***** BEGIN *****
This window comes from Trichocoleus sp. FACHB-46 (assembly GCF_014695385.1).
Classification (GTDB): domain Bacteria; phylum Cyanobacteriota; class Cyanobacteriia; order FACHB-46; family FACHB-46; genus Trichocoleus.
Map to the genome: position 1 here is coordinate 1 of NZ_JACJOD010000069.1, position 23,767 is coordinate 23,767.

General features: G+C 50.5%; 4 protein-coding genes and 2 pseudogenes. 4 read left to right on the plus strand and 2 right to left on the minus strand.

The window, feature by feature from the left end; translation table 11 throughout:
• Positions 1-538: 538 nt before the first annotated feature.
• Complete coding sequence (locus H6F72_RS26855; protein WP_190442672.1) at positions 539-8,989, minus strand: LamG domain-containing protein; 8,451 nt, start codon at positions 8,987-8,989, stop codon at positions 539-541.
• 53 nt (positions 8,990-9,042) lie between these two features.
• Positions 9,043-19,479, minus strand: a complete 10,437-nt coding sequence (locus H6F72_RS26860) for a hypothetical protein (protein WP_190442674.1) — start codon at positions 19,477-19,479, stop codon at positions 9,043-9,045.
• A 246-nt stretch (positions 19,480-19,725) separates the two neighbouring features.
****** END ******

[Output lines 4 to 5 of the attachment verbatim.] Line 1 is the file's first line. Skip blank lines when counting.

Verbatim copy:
General features: G+C 50.5%; 4 protein-coding genes and 2 pseudogenes. 4 read left to right on the plus strand and 2 right to left on the minus strand.

The window, feature by feature from the left end; translation table 11 throughout: